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Kids Need Enough Sleep to Succeed at School

Posted on August 10, 2017

Although many kids stay up late on long summer days, once school starts in the fall they should return to their normal sleep routines, experts say.

Adequate sleep is essential to a child’s academic success and overall well-being. Researchers say that three to five-year-olds need at 11 to 13 hours of shut-eye per night. Five to 12-year-olds need at least 10 or 11 hours a night.

From memory to judgment, attention span, emotional stability and even immunity, sleep deprivation negatively affects school-age children.

As for adolescents, it’s a common myth that they need less sleep and can handle only seven or eight hours, but they actually need nine hours of sleep.  Adolescents are typically the most sleep-deprived population in school.

A poll by the National Sleep Foundation revealed that 60 percent of children under the age of 18 complained of being tired during the day. Moreover, 15 percent admitted to falling asleep at school.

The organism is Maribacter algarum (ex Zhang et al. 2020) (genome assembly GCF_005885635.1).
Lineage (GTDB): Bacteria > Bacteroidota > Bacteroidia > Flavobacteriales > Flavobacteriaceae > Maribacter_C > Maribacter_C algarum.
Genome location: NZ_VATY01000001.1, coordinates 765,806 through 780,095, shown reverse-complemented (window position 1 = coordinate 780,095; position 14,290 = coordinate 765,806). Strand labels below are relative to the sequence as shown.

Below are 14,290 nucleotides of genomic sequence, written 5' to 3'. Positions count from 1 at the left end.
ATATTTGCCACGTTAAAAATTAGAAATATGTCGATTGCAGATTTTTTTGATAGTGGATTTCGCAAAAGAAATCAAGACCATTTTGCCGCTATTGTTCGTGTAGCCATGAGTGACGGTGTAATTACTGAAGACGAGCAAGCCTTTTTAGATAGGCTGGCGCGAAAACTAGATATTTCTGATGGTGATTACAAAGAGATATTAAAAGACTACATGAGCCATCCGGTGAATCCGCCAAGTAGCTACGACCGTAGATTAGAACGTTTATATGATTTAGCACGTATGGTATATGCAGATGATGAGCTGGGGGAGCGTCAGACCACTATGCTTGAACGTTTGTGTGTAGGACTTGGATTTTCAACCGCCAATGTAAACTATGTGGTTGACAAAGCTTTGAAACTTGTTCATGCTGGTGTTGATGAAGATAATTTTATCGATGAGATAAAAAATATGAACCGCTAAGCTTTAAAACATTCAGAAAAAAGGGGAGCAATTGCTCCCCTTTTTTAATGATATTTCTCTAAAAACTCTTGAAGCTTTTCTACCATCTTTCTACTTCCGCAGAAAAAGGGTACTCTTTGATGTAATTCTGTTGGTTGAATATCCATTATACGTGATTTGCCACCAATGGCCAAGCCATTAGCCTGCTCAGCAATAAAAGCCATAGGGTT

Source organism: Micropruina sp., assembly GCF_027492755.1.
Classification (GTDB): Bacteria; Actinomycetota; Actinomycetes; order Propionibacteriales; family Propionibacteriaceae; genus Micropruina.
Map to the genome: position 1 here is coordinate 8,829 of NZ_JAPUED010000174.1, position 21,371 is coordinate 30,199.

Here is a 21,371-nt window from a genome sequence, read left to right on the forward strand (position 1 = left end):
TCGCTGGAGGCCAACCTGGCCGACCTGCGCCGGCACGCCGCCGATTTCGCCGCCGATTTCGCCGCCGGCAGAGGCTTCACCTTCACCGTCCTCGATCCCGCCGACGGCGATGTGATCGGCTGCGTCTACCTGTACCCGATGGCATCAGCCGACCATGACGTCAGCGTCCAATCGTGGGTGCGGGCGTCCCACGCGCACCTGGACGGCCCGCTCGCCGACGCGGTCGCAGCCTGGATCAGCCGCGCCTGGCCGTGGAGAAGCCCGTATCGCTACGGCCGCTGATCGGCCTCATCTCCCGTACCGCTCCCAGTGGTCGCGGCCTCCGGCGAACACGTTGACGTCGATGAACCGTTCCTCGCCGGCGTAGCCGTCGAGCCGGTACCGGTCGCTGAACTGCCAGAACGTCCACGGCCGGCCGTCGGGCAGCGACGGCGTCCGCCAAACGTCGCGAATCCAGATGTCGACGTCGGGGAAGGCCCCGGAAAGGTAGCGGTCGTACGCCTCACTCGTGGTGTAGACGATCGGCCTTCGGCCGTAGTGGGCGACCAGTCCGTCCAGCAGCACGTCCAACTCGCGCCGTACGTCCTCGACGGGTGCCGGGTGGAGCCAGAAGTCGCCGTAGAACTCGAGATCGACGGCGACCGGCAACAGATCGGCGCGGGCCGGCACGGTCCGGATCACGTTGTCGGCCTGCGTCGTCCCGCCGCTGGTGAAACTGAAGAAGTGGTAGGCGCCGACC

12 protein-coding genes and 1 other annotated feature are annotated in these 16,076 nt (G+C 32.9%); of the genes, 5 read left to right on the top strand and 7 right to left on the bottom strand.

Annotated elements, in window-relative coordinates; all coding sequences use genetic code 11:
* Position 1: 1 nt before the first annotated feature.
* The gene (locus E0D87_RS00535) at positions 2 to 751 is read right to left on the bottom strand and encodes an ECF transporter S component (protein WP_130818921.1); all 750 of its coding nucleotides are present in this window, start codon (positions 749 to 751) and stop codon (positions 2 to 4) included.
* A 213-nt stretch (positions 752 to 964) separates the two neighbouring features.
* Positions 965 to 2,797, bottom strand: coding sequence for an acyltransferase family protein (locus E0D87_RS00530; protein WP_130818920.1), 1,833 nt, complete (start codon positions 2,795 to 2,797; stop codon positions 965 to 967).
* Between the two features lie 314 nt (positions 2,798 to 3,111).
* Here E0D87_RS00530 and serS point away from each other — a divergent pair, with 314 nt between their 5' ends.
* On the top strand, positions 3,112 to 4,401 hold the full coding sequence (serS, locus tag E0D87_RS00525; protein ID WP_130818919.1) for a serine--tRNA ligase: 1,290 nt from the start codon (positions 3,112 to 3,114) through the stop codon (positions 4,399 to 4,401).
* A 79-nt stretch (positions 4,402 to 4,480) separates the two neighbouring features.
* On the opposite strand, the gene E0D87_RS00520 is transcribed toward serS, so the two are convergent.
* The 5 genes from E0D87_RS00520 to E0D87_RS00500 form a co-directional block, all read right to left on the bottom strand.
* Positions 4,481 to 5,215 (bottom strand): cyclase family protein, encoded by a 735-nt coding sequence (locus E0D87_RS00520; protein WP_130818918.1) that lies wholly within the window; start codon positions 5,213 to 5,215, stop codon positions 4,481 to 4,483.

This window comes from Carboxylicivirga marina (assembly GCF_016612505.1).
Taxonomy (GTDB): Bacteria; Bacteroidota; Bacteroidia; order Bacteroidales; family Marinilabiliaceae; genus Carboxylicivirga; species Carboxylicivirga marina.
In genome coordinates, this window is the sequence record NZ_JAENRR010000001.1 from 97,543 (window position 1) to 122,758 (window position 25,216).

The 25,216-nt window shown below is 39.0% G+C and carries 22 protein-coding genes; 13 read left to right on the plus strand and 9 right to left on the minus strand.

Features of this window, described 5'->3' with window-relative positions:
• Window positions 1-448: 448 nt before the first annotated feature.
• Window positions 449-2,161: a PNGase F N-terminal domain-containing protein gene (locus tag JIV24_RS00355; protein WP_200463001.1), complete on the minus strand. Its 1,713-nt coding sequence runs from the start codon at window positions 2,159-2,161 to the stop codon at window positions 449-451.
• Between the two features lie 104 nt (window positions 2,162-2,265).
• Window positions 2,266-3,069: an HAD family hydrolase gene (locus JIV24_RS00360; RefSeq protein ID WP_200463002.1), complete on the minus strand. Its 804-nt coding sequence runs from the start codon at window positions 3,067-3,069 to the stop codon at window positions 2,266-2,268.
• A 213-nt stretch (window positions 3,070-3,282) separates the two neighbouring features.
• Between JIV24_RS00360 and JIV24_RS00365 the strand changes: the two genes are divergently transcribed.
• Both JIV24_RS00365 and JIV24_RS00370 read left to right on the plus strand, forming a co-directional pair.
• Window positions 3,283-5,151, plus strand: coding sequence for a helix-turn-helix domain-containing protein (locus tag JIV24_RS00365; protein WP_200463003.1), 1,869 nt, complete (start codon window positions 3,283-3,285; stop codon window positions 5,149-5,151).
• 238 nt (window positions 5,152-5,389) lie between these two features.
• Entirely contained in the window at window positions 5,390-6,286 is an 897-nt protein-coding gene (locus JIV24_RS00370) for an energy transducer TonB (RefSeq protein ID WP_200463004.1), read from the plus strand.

Anticipating the first day of school, experts say children should start going to bed earlier to avoid these feelings of daytime sleepiness and ensure a smooth transition back to the classroom.

About a week ahead of school starting, begin to back up their bed-time and wake-up times. This incremental change may start off rough, but it will get easier and ensure they are not miserable on their first day at school.

Since missed hours of sleep can add up and have detrimental effects on children, experts recommend that parents remove electronic devices from their child’s room, making it as calm and peaceful as possible.

On average, there are three to four electronic gadgets in a kid’s room. It’s been shown that even sleeping with a television on deprives them of 20 minutes of sleep per night, which may not sound like a lot, but adds up over a week’s time.